Certainly the estate was beautiful enough. Priamukhino was on the Osuga River in Tver province, about sixty miles due east of the city of Tver, known as Kalinin from 1933 to 1990. The family estate, located one hundred and fifty miles northwest of Moscow and perhaps twice that southeast of the capital, St. Petersburg, was far removed from the intrigue and culture of the cities. It was made up of three villages, including Priamukhino itself, and spread over four thousand acres of birch, pine, and spruce forest, about 675 acres of farmland, and about 340 acres of pasture. By comparison, the standard nineteenth-century homestead allotment in the Canadian and American prairies, the quarter section, consisted of only 160 acres.
The wealth of Russian nobles, however, was customarily measured not by the size of land holdings but by the number of adult male serfs, or “souls,” controlled by the lord. The Bakunins in this period owned about five hundred “souls” and probably as many women and children. Sixty-five serfs were used as domestic servants, about thirty-five for the Priamukhino household alone. The remainder worked the Bakunin land, cut timber, raised stock, fished, and produced clothing and other goods as family units. Combined with the service the family rendered the tsar and the pedigree supplied by Liubov Myshetskaya, the Bakunin family was somewhere in the middling ranks of the complex social order of the Russian aristocracy.12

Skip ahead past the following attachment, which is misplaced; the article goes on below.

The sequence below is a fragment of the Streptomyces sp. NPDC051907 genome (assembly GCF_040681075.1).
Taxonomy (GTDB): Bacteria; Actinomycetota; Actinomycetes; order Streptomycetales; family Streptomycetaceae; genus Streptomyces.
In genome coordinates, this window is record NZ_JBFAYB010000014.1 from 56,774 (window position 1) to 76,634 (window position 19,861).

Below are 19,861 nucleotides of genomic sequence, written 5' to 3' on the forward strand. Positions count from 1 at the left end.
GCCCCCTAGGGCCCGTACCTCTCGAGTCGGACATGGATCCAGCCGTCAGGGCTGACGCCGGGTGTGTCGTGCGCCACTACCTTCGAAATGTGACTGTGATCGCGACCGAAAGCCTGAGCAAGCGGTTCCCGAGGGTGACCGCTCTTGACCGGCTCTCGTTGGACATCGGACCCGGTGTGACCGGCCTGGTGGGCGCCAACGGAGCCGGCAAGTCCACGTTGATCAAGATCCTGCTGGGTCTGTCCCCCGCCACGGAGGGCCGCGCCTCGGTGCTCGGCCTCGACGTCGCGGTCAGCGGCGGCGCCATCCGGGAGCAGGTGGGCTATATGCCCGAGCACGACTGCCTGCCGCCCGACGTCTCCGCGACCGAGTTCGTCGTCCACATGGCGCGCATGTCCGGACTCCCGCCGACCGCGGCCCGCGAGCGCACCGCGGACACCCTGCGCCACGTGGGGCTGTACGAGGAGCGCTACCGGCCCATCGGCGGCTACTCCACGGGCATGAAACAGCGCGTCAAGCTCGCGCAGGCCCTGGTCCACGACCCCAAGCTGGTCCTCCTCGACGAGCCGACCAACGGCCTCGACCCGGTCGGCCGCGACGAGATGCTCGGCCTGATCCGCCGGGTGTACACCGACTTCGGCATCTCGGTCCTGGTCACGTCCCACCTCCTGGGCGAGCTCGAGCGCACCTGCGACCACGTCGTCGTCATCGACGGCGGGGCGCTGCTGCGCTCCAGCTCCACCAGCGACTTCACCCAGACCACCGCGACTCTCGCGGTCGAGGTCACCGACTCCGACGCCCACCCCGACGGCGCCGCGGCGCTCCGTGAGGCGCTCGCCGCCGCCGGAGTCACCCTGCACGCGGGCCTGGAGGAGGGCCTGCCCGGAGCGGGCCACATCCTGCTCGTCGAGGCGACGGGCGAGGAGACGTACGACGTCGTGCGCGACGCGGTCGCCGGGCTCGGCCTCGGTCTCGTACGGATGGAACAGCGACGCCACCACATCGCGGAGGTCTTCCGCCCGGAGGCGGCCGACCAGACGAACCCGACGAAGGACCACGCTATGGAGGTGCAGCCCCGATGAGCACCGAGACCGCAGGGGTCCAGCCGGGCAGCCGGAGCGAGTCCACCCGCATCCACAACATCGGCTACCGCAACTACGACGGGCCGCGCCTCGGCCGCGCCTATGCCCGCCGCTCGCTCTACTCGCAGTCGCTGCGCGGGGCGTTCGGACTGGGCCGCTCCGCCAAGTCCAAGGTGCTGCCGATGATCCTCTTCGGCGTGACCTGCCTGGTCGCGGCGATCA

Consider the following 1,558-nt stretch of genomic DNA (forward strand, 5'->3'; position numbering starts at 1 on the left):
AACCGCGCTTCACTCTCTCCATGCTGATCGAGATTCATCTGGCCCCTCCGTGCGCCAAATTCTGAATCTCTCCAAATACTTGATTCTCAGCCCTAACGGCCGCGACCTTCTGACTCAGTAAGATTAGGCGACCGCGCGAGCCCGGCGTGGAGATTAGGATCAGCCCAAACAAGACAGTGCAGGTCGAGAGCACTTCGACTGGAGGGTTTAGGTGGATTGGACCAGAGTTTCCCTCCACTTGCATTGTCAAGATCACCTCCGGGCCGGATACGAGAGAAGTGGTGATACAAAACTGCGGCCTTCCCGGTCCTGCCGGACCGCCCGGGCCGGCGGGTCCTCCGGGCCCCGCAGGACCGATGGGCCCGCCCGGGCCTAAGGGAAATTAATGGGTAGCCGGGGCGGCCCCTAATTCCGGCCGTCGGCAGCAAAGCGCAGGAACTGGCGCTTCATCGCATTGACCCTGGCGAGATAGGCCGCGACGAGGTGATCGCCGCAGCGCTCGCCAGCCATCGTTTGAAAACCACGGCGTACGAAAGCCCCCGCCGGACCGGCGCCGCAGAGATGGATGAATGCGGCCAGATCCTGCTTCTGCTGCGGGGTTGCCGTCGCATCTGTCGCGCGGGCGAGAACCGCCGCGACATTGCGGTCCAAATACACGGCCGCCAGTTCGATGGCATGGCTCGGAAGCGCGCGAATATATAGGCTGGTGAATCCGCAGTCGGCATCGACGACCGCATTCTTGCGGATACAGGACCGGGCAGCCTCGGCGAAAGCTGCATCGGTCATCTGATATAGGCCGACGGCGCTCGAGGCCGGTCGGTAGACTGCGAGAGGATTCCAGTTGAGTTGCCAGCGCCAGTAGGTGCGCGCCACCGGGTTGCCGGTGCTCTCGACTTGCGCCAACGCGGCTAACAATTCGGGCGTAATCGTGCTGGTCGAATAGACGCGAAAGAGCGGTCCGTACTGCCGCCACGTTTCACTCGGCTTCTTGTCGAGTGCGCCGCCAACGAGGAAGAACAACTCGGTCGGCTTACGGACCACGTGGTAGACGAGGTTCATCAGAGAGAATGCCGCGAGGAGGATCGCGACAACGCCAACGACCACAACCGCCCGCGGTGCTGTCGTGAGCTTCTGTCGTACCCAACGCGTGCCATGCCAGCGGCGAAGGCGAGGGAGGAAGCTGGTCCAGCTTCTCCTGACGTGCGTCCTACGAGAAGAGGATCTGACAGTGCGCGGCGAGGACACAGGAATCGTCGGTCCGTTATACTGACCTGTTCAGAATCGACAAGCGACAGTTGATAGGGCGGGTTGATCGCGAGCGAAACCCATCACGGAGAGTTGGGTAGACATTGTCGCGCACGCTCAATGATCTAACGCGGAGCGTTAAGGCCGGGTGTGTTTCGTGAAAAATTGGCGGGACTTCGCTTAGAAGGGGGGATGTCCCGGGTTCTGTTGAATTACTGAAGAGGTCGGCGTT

Putting aside for the moment the plight of the serfs—something most Russian nobles did regularly—Priamukhino appeared a peaceful, harmonious setting. It disguised, however, a harsher reality. Alexander’s father was foul-tempered and in ill health, and his mother was cold, inflexible, and sternly religious. The estate was deeply in debt, mortgaged to the tune of 53,000 roubles, roughly the entire worth of all the Bakunin holdings. Far from giving up the cares of the workaday life for life as a country squire, Alexander was summoned home to resuscitate the failing estate.13
Alexander took up his duties with a mixture of optimism and resignation. Managing the affairs of estate, however, was much more difficult than he had anticipated. After two years of work, despair replaced his initial optimism. In 1797, he left Priamukhino to take up service again, this time under Tsar Paul I, the son of Catherine the Great, at the tsar’s estate at Gatchina, thirty miles southwest of St. Petersburg.
Court life under Paul, however, was very different from that under Catherine the Great. Catherine was intelligent, ambitious, and at least in the early years of her reign, cultivated a taste for the Western European Enlightenment and intellectual life. She corresponded with Voltaire and designed sweeping reforms for Russia. While the reforms were rarely put into place and Catherine’s commitment to the ideals of the Enlightenment was perhaps more of a fashion statement than a heartfelt conviction, her court was a hospitable and rewarding one for the nobility in general and bright young men such as Alexander Bakunin in particular.